4. Trying to catch up on a multitude of things like....(cover your ears!)....housework, etc.
5. Spending hours lazing by the pool, sipping iced drinks, waited on hand & foot by hunky
firemen (see MaryB's post )
6. Starting to get involved in TWO more plays with Ottershaw Players (but one of them
includes a naked man and I'm really looking forward to measuring him in my role of
7. Have had to go to the pub a lot
8. It's been very, very hot
9. Have been playing games on and think I now have a serious addiction
10. My brain's been frazzled by the heat & I can't think of anything to write about

One of the above is untrue; can you guess which one, children? Here's a clue:

Friday, May 19, 2006

Twinkle, twinkle little star

Last night I took Thomas to see Starlight Express at the New Victoria Theatre in Woking. When it was first advertised I was a bit dubious about seeing it again, having already seen it a few times in London when it became one of my favourite shows. The tickets were quite expensive (about £30 for concessions) and the theatre in Woking does not lend itself to having bridges and ramps built for the skating races. I convinced myself that it couldn't possibly be as good as the original.

I had a last minute change of heart and am very happy to report that I'm absolutely delighted to have been proved wrong. It was a fantastic show. They overcame the problem of being unable to build ramps, etc around the theatre by having a 3D film of the races shown on a very large screen on the stage. Very, very well done and effective. Thomas was entranced and thought it 'cool' (high praise indeed from someone whose only interests sometimes seem to be war games and fantasy fighting!!); as good as, if not better than when he saw it in London a few years ago.

Highly recommended if it should come your way and you fancy a show about love, rivalry and the power of good over bad in the world of trains!

Tall and tanned and young and lovely

I can't take a well-tanned person seriously - Cleveland Amory

Well, I'm not tall, no longer young, not sure about the lovely any more but, as I'm going on holiday in about a month's time and will have to expose bits of my body that haven't been seen since last summer, I succumbed to buying a quantity of razors, exfoliating and self-tanning creams. After all, who wants a couple of white plastic bags filled with yogurt appearing from the bottom of their skirts or shorts.

It is some years since I attempted this self-tanning excercise, which then resulted in orange streaky things that resembled reproduction mahogany table legs with a very erratic grain. However, with the reassurances of a friend ringing in my ears that things have progressed now and, as long as you do it properly, it will be OK I spent the morning in the bathroom a couple of days ago with the recommended products such as Inecto Moisture Miracle Leg & Body Scrub, razors, Dove body lotion and Ambre Solaire non-streak self-tanning spray. I followed ALL instructions to the letter . End result - orange streaky things, etc. I have spent the last couple of days using the Miracle Leg Scrub trying to get it off!! Also the palms of my hands are still the colour of the button below that says 'Publish Post', despite washing them several times after each application.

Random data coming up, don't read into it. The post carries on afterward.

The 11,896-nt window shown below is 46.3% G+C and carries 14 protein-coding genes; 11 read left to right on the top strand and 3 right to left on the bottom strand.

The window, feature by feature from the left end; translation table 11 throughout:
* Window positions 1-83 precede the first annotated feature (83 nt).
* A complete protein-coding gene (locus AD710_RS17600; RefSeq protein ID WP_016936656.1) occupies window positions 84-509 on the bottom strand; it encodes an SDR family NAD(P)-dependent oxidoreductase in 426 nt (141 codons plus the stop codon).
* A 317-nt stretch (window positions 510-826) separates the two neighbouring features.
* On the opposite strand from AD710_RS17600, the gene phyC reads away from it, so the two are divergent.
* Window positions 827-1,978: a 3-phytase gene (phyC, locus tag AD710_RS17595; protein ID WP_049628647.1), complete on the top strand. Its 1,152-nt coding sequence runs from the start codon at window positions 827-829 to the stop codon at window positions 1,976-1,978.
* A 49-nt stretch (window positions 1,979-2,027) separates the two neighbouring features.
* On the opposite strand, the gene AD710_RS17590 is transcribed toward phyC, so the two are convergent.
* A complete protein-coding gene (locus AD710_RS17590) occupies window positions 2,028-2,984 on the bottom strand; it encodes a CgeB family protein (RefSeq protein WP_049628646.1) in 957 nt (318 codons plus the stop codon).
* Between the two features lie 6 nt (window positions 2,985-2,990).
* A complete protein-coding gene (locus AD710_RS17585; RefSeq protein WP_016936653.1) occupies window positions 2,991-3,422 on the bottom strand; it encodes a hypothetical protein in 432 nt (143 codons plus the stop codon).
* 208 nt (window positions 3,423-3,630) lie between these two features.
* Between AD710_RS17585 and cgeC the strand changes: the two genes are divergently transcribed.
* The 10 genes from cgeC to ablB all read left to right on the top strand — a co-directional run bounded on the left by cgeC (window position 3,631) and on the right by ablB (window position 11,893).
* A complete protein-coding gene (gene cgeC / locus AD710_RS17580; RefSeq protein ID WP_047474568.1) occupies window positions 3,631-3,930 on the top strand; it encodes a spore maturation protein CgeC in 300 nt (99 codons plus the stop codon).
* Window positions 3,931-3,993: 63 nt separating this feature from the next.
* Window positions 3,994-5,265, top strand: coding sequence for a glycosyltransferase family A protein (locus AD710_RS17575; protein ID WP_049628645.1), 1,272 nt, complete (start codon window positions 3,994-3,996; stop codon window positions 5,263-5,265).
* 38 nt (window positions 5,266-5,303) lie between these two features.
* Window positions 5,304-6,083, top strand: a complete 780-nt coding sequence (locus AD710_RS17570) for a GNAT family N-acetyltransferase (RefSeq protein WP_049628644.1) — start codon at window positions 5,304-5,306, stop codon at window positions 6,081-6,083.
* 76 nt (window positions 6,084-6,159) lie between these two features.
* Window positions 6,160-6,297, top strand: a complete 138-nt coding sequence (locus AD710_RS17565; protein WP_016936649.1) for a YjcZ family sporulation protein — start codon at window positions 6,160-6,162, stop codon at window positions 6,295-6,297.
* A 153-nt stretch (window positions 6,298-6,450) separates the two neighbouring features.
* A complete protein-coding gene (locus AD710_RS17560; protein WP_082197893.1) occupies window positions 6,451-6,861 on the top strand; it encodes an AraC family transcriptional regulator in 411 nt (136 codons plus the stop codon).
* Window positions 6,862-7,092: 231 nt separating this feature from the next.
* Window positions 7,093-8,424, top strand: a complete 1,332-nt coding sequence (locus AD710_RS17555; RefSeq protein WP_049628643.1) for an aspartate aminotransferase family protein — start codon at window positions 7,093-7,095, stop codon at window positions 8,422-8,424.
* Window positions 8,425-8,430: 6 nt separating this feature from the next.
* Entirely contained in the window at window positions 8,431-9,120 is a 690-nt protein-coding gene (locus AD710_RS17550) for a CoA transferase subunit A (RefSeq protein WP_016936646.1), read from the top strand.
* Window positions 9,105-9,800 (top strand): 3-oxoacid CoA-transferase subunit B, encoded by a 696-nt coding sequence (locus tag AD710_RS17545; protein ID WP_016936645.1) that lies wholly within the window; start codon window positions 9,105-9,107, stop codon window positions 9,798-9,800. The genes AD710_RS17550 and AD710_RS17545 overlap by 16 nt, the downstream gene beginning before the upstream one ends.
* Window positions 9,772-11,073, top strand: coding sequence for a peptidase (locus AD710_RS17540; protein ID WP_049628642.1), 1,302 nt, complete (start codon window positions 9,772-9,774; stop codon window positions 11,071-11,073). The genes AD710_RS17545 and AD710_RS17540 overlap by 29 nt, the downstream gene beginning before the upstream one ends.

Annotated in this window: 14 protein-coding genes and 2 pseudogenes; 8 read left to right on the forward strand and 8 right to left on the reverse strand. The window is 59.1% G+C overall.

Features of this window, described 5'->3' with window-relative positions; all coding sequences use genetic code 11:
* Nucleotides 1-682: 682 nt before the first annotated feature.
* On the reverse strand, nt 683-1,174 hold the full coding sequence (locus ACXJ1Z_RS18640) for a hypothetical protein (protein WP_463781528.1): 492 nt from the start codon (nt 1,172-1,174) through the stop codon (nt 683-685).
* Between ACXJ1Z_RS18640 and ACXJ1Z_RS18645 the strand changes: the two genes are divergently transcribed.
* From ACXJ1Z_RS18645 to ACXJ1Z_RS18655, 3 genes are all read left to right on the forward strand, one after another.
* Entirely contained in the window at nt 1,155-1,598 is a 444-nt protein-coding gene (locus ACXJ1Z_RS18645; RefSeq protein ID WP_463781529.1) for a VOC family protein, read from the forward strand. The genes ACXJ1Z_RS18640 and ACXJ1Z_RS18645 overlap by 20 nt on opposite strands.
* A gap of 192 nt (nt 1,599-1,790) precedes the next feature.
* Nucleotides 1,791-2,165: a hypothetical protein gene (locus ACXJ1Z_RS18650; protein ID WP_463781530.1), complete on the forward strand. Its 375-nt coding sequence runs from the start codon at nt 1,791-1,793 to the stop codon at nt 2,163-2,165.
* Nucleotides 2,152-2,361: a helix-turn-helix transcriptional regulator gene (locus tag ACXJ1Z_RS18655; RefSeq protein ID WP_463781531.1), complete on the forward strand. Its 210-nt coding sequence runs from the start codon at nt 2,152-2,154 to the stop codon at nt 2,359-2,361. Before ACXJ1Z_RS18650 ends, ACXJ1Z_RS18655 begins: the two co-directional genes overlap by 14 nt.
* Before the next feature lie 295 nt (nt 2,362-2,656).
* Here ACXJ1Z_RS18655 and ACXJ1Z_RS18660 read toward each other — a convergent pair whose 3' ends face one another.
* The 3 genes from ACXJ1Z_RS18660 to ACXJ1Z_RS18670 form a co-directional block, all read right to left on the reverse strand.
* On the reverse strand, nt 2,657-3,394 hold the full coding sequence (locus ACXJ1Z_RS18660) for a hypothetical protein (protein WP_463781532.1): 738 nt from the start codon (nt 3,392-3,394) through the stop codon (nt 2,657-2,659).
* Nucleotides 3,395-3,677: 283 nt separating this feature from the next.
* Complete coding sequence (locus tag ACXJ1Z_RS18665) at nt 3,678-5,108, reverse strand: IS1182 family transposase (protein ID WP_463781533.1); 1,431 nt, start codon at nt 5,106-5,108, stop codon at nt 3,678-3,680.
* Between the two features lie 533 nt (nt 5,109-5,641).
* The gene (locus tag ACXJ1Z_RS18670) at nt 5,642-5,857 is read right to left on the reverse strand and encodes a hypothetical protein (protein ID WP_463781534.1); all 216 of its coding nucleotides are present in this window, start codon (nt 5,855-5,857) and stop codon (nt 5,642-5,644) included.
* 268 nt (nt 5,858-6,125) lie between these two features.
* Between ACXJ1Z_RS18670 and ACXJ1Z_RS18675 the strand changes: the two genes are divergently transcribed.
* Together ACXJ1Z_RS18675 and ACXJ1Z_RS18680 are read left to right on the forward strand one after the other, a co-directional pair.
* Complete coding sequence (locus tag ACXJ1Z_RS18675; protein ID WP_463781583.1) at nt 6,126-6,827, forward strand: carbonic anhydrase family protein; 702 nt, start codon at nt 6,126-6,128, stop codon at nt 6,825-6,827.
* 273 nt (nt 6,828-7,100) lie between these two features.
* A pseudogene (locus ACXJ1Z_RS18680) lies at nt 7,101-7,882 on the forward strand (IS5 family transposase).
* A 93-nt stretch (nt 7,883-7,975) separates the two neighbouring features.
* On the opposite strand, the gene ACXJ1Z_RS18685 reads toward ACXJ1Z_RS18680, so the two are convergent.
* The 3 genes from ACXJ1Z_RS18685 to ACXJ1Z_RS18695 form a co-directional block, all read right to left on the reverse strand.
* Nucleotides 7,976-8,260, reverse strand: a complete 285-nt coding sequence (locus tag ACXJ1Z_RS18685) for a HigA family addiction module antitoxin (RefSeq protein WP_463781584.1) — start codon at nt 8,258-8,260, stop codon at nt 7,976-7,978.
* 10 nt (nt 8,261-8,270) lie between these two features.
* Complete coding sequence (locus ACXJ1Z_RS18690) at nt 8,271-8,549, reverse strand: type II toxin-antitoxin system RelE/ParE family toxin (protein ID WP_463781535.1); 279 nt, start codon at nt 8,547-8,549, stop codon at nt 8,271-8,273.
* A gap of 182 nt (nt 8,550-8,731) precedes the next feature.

However, I must recommend the Dove Summer Glow Body Lotion as I used only that on the rest of my exposed bits and there's not a streak in sight!!!

I suppose I should be thankful that the stuff doesn't come off easily on to clothes and furnishings, etc. How well I remember the embarassment of having a driving lesson some years ago after having used a supposedly non-come-offable leg makeup only to have it come off all over the driving seat.

Thursday, May 18, 2006

Chin chin cheroo

Why is it that the hairs that have started to appear occasionally on my chin are a nice , dark hue whereas those that grow on my head are a whiter shade of pale??

Friday, May 12, 2006

I scream, you scream (everybody loves ice-cream)

A letter in The Times the other day recalled a radio programme where lsiteners were asked to call in with the cruellest lies they had heard. One told how his parents had said that the ice-cream van played music to announce that they had sold out.

We have, recently, had an ice-cream van try his luck in our road but unfortunately no-one bought anything from him so he's given up stopping at this end of the road. Possibly he didn't get any sales because his stopping time didn't give anyone, except the very, very agile, time to find their purse, vacate their house and sprint up the road to where he was waiting. Now he just zooms past, up the hill to the bigger houses at the top who are obviously much more organised.

I'm not fond of modern (post 1959 when Mr Softee & Mr Whippy were born) ice cream. I can still remember Eldorado ice-cream, a small cylindrical block with a paper band around it that fitted into a cone OR came in a tub if you were in the 1/9's at the pictures (the best seats only!). It was absolutely delicious and not a patch on today's synthetic tasting stuff.

Another early childhood delight was Cremola 'lemonade' crystals mixed with water to make a really disgusting drink. On occasion, when she hadn't got any of those in the cupboard, my mother used to make an almost equally disgusting drink by using orange juice or squash mixed with Andrews Liver Salts to make it fizzy. Mmmmmmmm....... Almost as good as having Alka Seltzer to refresh you!!

Liquorice sticks and Spanish wood, humbugs and Edinburgh rock. You could buy 2 ounces or a quarter (of a pound) twisted up in a little paper bag and still have change out of sixpence.

Well, have to go now, my Ovaltine is ready and it's past my 9.00 bedtime.

Night, night - sleep tight.

Wednesday, May 10, 2006

Bye, bye birdie